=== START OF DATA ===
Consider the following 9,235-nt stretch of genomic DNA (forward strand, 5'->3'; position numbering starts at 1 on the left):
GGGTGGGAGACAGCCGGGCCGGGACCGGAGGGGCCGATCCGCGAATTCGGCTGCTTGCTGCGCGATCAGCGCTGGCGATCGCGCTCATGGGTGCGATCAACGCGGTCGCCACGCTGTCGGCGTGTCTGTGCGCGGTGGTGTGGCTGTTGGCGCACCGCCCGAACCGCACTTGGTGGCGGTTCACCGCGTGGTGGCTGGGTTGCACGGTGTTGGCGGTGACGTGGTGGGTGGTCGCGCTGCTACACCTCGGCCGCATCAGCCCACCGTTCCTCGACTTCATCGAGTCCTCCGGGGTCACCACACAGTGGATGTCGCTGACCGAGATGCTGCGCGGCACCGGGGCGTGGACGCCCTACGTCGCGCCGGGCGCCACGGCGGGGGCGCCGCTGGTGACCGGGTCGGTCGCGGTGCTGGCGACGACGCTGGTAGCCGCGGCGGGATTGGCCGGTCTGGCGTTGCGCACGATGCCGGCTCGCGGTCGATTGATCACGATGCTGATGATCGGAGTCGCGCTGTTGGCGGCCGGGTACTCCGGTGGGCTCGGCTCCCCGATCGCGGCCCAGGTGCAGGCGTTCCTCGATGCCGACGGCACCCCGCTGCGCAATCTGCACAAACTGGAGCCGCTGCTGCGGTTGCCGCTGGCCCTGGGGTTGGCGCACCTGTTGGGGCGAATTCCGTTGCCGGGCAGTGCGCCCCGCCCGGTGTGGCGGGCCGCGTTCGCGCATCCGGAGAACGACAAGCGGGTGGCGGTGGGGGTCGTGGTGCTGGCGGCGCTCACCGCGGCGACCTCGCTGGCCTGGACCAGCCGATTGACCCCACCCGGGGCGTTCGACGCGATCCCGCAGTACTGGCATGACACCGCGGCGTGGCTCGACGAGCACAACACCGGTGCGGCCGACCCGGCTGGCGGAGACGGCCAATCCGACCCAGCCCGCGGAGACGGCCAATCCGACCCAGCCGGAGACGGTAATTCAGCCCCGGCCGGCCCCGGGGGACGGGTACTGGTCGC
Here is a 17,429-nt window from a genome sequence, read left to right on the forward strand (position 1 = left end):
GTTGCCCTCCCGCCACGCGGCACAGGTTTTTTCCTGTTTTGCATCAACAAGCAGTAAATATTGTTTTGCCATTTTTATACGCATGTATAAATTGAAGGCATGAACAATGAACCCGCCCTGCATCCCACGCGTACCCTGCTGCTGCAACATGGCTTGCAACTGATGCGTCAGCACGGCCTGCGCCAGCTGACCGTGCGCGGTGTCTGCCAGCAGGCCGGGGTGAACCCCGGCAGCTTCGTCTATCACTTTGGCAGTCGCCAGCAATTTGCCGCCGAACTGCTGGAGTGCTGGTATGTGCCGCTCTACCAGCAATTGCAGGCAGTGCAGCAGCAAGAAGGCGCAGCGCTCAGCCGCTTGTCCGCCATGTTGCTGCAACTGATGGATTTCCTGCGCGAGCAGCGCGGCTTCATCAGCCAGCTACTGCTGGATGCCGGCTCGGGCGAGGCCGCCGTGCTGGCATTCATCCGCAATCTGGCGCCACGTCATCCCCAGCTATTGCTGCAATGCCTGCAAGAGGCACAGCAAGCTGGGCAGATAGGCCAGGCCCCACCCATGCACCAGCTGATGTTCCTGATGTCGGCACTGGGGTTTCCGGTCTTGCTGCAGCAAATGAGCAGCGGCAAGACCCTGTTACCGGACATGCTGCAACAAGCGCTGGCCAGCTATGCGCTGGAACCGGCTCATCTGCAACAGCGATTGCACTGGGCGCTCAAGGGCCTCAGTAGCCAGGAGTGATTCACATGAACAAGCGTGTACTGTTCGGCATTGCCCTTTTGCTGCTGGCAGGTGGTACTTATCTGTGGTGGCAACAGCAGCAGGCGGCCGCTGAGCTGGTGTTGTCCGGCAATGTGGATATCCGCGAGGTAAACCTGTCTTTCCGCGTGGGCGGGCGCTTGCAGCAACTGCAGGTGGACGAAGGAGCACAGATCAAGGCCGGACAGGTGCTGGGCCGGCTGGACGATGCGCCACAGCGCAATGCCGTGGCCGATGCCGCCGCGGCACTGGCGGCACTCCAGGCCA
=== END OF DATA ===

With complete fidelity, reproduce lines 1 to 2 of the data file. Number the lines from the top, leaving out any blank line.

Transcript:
Consider the following 9,235-nt stretch of genomic DNA (forward strand, 5'->3'; position numbering starts at 1 on the left):
GGGTGGGAGACAGCCGGGCCGGGACCGGAGGGGCCGATCCGCGAATTCGGCTGCTTGCTGCGCGATCAGCGCTGGCGATCGCGCTCATGGGTGCGATCAACGCGGTCGCCACGCTGTCGGCGTGTCTGTGCGCGGTGGTGTGGCTGTTGGCGCACCGCCCGAACCGCACTTGGTGGCGGTTCACCGCGTGGTGGCTGGGTTGCACGGTGTTGGCGGTGACGTGGTGGGTGGTCGCGCTGCTACACCTCGGCCGCATCAGCCCACCGTTCCTCGACTTCATCGAGTCCTCCGGGGTCACCACACAGTGGATGTCGCTGACCGAGATGCTGCGCGGCACCGGGGCGTGGACGCCCTACGTCGCGCCGGGCGCCACGGCGGGGGCGCCGCTGGTGACCGGGTCGGTCGCGGTGCTGGCGACGACGCTGGTAGCCGCGGCGGGATTGGCCGGTCTGGCGTTGCGCACGATGCCGGCTCGCGGTCGATTGATCACGATGCTGATGATCGGAGTCGCGCTGTTGGCGGCCGGGTACTCCGGTGGGCTCGGCTCCCCGATCGCGGCCCAGGTGCAGGCGTTCCTCGATGCCGACGGCACCCCGCTGCGCAATCTGCACAAACTGGAGCCGCTGCTGCGGTTGCCGCTGGCCCTGGGGTTGGCGCACCTGTTGGGGCGAATTCCGTTGCCGGGCAGTGCGCCCCGCCCGGTGTGGCGGGCCGCGTTCGCGCATCCGGAGAACGACAAGCGGGTGGCGGTGGGGGTCGTGGTGCTGGCGGCGCTCACCGCGGCGACCTCGCTGGCCTGGACCAGCCGATTGACCCCACCCGGGGCGTTCGACGCGATCCCGCAGTACTGGCATGACACCGCGGCGTGGCTCGACGAGCACAACACCGGTGCGGCCGACCCGGCTGGCGGAGACGGCCAATCCGACCCAGCCCGCGGAGACGGCCAATCCGACCCAGCCGGAGACGGTAATTCAGCCCCGGCCGGCCCCGGGGGACGGGTACTGGTCGC